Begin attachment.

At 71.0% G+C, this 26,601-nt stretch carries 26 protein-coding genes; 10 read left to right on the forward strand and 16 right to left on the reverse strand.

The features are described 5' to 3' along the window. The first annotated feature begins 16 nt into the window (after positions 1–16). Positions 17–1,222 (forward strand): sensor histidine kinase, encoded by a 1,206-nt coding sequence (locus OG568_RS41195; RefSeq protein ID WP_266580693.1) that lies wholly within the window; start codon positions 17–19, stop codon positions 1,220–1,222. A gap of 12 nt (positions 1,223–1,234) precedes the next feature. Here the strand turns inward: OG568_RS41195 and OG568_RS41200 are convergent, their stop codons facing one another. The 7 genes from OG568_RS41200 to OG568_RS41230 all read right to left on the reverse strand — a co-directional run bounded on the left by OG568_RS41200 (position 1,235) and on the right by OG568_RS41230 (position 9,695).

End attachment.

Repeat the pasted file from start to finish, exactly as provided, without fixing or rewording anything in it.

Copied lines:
At 71.0% G+C, this 26,601-nt stretch carries 26 protein-coding genes; 10 read left to right on the forward strand and 16 right to left on the reverse strand.

The features are described 5' to 3' along the window. The first annotated feature begins 16 nt into the window (after positions 1–16). Positions 17–1,222 (forward strand): sensor histidine kinase, encoded by a 1,206-nt coding sequence (locus OG568_RS41195; RefSeq protein ID WP_266580693.1) that lies wholly within the window; start codon positions 17–19, stop codon positions 1,220–1,222. A gap of 12 nt (positions 1,223–1,234) precedes the next feature. Here the strand turns inward: OG568_RS41195 and OG568_RS41200 are convergent, their stop codons facing one another. The 7 genes from OG568_RS41200 to OG568_RS41230 all read right to left on the reverse strand — a co-directional run bounded on the left by OG568_RS41200 (position 1,235) and on the right by OG568_RS41230 (position 9,695).